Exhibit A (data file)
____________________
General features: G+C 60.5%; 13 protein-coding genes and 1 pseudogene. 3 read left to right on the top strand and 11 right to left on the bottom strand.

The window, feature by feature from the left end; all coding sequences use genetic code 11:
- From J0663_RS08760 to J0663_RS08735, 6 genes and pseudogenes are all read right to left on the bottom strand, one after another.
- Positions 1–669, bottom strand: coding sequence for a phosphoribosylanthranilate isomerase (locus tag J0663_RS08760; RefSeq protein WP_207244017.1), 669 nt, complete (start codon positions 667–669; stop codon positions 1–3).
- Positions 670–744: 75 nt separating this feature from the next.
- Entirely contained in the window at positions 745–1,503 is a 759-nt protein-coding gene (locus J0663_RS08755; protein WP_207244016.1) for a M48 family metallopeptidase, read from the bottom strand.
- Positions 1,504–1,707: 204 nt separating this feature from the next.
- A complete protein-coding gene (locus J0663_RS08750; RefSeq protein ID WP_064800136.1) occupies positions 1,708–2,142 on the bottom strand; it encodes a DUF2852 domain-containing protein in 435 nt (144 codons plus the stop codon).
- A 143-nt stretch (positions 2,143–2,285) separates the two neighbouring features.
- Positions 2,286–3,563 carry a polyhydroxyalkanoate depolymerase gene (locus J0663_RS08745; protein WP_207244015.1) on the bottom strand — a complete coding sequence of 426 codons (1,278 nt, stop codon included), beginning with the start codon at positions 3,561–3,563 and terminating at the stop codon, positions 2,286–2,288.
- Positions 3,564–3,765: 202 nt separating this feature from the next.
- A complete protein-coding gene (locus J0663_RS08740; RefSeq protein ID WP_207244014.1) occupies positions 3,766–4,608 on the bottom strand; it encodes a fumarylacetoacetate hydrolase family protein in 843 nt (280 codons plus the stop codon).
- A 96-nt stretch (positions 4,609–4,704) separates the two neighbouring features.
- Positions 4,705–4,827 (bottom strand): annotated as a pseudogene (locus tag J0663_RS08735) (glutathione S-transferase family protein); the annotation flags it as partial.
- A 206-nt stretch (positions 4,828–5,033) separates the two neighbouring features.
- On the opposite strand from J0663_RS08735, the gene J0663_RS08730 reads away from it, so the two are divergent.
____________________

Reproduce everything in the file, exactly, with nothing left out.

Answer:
General features: G+C 60.5%; 13 protein-coding genes and 1 pseudogene. 3 read left to right on the top strand and 11 right to left on the bottom strand.

The window, feature by feature from the left end; all coding sequences use genetic code 11:
- From J0663_RS08760 to J0663_RS08735, 6 genes and pseudogenes are all read right to left on the bottom strand, one after another.
- Positions 1–669, bottom strand: coding sequence for a phosphoribosylanthranilate isomerase (locus tag J0663_RS08760; RefSeq protein WP_207244017.1), 669 nt, complete (start codon positions 667–669; stop codon positions 1–3).
- Positions 670–744: 75 nt separating this feature from the next.
- Entirely contained in the window at positions 745–1,503 is a 759-nt protein-coding gene (locus J0663_RS08755; protein WP_207244016.1) for a M48 family metallopeptidase, read from the bottom strand.
- Positions 1,504–1,707: 204 nt separating this feature from the next.
- A complete protein-coding gene (locus J0663_RS08750; RefSeq protein ID WP_064800136.1) occupies positions 1,708–2,142 on the bottom strand; it encodes a DUF2852 domain-containing protein in 435 nt (144 codons plus the stop codon).
- A 143-nt stretch (positions 2,143–2,285) separates the two neighbouring features.
- Positions 2,286–3,563 carry a polyhydroxyalkanoate depolymerase gene (locus J0663_RS08745; protein WP_207244015.1) on the bottom strand — a complete coding sequence of 426 codons (1,278 nt, stop codon included), beginning with the start codon at positions 3,561–3,563 and terminating at the stop codon, positions 2,286–2,288.
- Positions 3,564–3,765: 202 nt separating this feature from the next.
- A complete protein-coding gene (locus J0663_RS08740; RefSeq protein ID WP_207244014.1) occupies positions 3,766–4,608 on the bottom strand; it encodes a fumarylacetoacetate hydrolase family protein in 843 nt (280 codons plus the stop codon).
- A 96-nt stretch (positions 4,609–4,704) separates the two neighbouring features.
- Positions 4,705–4,827 (bottom strand): annotated as a pseudogene (locus tag J0663_RS08735) (glutathione S-transferase family protein); the annotation flags it as partial.
- A 206-nt stretch (positions 4,828–5,033) separates the two neighbouring features.
- On the opposite strand from J0663_RS08735, the gene J0663_RS08730 reads away from it, so the two are divergent.